• Neck Pain and Sleep Problems

    Any abnormalities, inflammation, or injury can cause neck pain or stiffness. Many people experience neck pain or stiffness occasionally. In many cases, it’s due to poor posture or overuse. Sometimes, neck pain is caused by injury from a fall, contact sports, or whiplash.

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    Gordon Bohlmann, BSc (PT), CGIMS, OMT, BSc HMS, Physiotherapist, discusses How to Treat a Headache.
    Gordon Bohlmann, BSc (PT), CGIMS, OMT, BSc HMS, Physiotherapist, discusses How to Treat a Headache.
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    Dr. Grant Lum, MD, CCFP, Dip Sports Med, Sports Medicine Physician, discusses tension headaches, diagnosis and common treatment options.
    Dr. Grant Lum, MD, CCFP, Dip Sports Med, Sports Medicine Physician, discusses tension headaches, diagnosis and common treatment options.
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    Carol Kennedy, BScPT, MClSc(manip), FCAMPT, Physiotherapist, discusses neck pain & headaches.
    Carol Kennedy, BScPT, MClSc(manip), FCAMPT, Physiotherapist, discusses neck pain & headaches.
  • The Symptoms of a Tension Headache

    The vast majority of people who have headaches have tension headaches, where most people think tension means tension as in stress emotionally.

    And although that can have an effect on how you feel, when a physician uses the term tension headache, what we mean is tension in the muscles in and around the head. So it’s actually a muscular condition.

    Oftentimes those types of headaches will respond well to things like medication including anti-inflammatories and pain killers. But what we find is that there are a lot of patients who have those headaches as a result of tension in the neck. So that tension in the muscles and the joints of the neck leads to tension in the muscles in and around the head.

    That type of headache typically is described like a squeezing or like a vice grip that goes all around the head. It’s not usually associated with phenomena like nausea or vomiting or changes in vision. With those types of symptoms we have to be more concerned about other kinds of headache. And that certainly requires the assessment of a local family  physician.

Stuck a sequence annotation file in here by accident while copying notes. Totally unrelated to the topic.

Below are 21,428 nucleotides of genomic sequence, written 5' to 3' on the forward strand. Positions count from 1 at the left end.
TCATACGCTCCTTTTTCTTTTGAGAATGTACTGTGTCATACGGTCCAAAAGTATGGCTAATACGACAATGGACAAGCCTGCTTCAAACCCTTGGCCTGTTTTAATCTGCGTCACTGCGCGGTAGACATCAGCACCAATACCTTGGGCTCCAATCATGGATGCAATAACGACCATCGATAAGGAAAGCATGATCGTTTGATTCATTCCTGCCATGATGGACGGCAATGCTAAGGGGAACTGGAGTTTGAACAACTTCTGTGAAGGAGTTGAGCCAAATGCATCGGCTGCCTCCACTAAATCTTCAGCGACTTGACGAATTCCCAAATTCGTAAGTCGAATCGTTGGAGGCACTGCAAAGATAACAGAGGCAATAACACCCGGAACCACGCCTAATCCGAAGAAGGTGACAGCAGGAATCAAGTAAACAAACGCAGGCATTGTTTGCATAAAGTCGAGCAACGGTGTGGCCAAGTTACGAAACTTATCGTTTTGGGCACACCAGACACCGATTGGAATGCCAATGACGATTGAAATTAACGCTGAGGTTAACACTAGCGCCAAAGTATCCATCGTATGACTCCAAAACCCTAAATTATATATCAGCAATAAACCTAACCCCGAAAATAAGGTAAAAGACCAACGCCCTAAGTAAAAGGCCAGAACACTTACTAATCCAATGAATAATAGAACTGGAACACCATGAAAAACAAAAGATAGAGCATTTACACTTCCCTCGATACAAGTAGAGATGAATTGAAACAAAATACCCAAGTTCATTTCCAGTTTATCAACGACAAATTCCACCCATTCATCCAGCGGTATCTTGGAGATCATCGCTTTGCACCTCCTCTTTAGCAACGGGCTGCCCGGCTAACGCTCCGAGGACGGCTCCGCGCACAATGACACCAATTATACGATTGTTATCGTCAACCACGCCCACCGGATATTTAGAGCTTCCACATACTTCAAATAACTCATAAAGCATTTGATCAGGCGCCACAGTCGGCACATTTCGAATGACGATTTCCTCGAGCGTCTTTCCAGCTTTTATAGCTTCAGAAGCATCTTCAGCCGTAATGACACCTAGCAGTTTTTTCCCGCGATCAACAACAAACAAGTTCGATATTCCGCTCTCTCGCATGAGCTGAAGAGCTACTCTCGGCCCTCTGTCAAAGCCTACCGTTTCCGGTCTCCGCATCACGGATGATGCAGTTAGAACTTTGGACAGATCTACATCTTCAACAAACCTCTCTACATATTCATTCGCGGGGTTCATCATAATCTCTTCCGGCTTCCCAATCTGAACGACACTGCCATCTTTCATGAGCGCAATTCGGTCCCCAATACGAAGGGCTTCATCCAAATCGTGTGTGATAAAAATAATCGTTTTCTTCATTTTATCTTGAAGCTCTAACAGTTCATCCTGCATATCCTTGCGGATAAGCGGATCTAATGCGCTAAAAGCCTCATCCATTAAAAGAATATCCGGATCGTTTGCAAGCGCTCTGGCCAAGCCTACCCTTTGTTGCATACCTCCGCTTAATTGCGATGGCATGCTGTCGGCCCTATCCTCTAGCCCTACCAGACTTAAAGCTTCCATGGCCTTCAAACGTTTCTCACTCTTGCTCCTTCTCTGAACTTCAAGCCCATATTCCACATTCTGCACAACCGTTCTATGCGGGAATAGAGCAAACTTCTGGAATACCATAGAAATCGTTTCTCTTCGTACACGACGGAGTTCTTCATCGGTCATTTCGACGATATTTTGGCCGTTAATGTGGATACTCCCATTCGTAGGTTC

If you have other questions about tension headache or you think you may have tension headache, there are lots of health professionals that can be helpful in reducing the stress that is in the muscles and in the joints of the neck.

    Video shot in conjunction with aesmphysiotherapytoronto.ca

    Presenter: Dr. Grant Lum, Sports Medicine Physician, Toronto, ON

    Local Practitioners: Sports Medicine Physician

  • Neck Pain & Headaches

    So cervicogenic headache is a headache that arises from the structures in the cervical spine or the neck, and that could be the joints, it could be the ligaments, it could be the muscles, and usually it’s the upper part of the neck.

    And about 20 percent of all headaches are cervicogenic. So there’s a huge classification of different types of neck pains, and only one of which is cervicogenic. And so usually what you look for if someone’s experiencing a headache that is coming from the neck, there’s usually some sort of associated involvement, like certain movements or postures, of the neck reproduce that headache.

    The neck pain and headache are usually on the same side. Classically, cervicogenic headache is what we call side-locked, so it’s on the same side as the side of the, of the neck pain, and there may also be associated shoulder and arm pain. Although if someone has neck pain on both sides, their headache might be on both sides as well.

    They can be episodic or fluctuating, and they can be moderate to severe. And they’re usually more common in females, but they can occur in males as well. And it’s very common to have some history of trauma. Several good studies have shown that a combination of manual therapy and exercise is what’s most effective in dealing with this type of headache, and that would involve manual therapy, involves hands-on mobilization, manipulation of those stiff joints in the upper part of the neck, or soft tissue techniques to loosen up some of that tight, hypertonic, hypertonic muscle structures in, in, again, up in the upper part of the neck.

    Exercise is another major component, and that would be stretching exercises to, to loosen those muscles, as well as some of the muscle balance patterning. Again, activating the core muscles and downtraining the superficial muscles that get too tight.

    So if you have the type of headache that seems to be associated directly with the neck, as your neck pain gets worse your headaches get worse, that’s the type of headache that a physiotherapist would be able to deal with through the manual therapy and the exercise. If you have a horrible headache like you’ve never had before that’s just come on out of the blue, that should be screened first by a, a physician, medical practitioner.

    But if it is a cervicogenic headache, then the proper assessment of what’s going on with your neck and then the treatment applied for that specific neck would be the most effective in dealing with your headaches.

    Presenter: Ms. Carol Kennedy, Physiotherapist, Vancouver, BC

    Now Health Network Local Practitioners: Physiotherapist

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